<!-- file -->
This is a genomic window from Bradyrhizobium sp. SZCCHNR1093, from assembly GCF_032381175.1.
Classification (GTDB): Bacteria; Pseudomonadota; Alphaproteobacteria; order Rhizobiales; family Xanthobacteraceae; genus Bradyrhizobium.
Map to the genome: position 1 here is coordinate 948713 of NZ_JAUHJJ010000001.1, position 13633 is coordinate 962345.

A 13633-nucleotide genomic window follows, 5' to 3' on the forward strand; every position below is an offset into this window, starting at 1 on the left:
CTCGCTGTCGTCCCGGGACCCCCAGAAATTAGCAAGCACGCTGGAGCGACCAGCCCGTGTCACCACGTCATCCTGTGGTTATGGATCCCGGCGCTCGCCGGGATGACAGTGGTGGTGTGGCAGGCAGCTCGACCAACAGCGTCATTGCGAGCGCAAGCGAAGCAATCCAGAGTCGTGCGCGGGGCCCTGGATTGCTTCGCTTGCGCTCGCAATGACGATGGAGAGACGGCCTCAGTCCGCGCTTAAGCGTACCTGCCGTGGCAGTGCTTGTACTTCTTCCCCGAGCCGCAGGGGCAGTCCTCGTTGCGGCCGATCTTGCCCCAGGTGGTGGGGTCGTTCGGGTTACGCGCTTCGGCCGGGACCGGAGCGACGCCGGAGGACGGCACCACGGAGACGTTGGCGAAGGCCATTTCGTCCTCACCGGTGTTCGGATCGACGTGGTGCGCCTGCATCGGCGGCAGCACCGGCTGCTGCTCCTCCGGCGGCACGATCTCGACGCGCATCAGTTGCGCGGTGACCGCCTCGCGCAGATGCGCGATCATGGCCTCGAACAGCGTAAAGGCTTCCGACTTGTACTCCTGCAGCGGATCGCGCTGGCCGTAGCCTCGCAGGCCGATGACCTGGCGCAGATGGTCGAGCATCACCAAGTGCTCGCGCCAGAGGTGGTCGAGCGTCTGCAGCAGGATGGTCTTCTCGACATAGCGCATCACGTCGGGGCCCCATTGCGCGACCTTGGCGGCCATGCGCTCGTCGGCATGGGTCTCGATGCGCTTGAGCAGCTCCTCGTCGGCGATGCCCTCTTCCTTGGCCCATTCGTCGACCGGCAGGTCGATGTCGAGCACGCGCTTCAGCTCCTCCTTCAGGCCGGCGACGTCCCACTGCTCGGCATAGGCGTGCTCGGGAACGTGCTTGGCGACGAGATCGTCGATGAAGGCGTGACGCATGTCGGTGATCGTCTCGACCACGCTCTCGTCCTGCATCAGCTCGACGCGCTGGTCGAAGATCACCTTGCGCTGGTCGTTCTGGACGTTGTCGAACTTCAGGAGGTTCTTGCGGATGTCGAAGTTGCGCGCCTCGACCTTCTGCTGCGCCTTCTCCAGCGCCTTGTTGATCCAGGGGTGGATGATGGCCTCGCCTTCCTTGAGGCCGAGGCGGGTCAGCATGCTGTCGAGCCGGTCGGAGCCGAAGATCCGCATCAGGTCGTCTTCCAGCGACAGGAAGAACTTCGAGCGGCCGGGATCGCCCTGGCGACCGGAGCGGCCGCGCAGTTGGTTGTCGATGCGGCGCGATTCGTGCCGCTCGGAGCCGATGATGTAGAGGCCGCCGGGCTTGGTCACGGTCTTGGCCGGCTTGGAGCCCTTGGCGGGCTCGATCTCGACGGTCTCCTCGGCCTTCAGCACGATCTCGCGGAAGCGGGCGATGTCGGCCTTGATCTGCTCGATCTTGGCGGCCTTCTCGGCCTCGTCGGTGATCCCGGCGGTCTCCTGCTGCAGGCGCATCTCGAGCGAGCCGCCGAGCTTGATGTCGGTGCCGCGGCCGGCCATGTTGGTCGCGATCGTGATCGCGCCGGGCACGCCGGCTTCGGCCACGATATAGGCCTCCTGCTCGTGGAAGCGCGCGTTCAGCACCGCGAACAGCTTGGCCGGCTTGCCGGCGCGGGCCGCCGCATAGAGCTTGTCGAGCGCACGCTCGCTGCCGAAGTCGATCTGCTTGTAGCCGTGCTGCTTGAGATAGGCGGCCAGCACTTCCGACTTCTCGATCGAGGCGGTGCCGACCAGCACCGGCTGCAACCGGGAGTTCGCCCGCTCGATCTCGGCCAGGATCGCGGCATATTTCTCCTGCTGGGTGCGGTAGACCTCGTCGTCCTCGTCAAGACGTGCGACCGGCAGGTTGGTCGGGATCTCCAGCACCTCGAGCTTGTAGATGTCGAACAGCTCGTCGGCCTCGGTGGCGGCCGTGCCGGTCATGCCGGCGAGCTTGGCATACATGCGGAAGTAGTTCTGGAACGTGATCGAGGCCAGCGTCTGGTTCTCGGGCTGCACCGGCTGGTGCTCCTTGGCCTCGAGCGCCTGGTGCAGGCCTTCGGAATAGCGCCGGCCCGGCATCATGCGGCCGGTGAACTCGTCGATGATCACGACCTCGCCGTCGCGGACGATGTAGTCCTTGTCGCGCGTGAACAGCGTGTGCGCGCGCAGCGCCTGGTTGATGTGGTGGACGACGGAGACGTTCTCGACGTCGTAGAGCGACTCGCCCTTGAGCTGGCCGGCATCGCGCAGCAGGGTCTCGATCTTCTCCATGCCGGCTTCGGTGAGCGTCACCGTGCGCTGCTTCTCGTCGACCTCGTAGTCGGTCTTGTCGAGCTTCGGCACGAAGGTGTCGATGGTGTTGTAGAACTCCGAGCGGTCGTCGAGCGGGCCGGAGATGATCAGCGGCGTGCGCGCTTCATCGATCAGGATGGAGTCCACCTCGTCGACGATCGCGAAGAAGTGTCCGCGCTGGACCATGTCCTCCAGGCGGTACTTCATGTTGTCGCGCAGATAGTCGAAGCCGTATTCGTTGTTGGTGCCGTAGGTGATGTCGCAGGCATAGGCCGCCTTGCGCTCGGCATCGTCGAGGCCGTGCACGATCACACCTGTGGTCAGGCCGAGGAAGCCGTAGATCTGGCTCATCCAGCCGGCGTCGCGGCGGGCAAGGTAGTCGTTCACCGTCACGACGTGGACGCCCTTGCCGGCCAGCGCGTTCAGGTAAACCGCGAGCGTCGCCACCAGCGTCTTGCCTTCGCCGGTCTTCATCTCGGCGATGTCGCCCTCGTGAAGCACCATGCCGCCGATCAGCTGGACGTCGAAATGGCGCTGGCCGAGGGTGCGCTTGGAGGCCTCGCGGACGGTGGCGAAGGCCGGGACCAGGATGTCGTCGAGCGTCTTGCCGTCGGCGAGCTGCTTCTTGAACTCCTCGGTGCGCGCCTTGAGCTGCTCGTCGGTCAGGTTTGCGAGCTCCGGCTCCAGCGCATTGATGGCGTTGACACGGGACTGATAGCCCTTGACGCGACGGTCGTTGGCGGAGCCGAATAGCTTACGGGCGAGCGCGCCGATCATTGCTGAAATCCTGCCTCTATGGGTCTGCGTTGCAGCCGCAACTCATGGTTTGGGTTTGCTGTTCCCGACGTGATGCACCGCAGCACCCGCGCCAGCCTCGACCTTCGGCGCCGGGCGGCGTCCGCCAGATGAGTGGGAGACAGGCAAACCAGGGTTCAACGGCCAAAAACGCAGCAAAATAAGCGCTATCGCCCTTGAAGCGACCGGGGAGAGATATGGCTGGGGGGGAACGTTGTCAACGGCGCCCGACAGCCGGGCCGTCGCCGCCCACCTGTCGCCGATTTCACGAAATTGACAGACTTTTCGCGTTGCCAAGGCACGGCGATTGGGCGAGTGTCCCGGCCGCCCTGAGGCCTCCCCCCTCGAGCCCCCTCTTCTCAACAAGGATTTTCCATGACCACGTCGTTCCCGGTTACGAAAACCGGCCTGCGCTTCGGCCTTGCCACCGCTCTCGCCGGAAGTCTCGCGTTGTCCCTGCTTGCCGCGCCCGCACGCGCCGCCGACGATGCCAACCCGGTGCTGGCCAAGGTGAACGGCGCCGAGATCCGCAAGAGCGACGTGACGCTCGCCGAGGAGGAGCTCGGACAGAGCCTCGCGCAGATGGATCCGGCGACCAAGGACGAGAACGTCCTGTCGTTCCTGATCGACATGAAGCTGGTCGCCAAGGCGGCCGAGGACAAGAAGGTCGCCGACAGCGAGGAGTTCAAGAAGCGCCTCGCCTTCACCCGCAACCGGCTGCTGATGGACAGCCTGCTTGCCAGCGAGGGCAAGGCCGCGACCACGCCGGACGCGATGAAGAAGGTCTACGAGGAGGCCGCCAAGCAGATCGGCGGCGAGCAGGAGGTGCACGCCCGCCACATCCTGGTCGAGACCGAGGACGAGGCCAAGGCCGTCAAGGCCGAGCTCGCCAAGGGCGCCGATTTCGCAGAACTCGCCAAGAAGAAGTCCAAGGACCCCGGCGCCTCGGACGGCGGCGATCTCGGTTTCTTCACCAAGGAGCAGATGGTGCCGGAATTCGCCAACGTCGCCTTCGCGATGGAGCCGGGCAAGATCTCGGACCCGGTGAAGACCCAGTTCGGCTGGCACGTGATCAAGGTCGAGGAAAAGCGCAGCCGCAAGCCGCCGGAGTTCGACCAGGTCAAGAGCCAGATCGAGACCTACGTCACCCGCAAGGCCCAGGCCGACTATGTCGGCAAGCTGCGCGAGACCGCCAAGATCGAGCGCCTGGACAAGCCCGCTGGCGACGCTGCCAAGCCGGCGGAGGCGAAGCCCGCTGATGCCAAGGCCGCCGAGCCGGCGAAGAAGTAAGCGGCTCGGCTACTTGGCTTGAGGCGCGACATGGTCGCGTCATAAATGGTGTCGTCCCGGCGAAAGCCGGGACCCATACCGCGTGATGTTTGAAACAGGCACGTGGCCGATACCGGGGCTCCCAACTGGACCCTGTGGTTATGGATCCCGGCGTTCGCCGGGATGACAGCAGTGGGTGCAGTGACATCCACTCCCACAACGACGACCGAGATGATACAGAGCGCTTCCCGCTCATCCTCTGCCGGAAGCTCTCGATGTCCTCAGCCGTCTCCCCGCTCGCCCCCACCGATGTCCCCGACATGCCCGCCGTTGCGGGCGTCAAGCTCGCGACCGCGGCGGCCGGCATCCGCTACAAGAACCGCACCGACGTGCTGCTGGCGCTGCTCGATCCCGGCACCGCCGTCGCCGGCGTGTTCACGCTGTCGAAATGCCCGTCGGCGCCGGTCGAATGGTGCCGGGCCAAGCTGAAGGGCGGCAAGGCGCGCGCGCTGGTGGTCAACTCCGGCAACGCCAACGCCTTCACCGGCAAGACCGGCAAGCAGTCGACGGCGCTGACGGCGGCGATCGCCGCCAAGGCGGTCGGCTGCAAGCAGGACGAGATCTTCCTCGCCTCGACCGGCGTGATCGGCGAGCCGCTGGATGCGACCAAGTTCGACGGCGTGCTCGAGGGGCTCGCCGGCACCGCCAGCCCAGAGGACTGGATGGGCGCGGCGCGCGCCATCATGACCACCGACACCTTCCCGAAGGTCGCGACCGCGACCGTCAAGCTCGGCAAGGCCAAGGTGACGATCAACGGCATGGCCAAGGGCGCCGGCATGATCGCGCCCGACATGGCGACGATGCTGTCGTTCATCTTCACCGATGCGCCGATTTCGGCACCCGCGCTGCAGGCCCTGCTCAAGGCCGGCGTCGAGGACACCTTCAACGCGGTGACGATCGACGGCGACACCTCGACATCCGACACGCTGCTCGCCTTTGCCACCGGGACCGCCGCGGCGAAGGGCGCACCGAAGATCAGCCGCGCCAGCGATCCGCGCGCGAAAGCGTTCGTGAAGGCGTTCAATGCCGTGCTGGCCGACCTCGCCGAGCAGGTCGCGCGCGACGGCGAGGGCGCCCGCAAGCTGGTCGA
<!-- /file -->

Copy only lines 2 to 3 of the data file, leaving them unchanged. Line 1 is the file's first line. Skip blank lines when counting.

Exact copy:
Classification (GTDB): Bacteria; Pseudomonadota; Alphaproteobacteria; order Rhizobiales; family Xanthobacteraceae; genus Bradyrhizobium.
Map to the genome: position 1 here is coordinate 948713 of NZ_JAUHJJ010000001.1, position 13633 is coordinate 962345.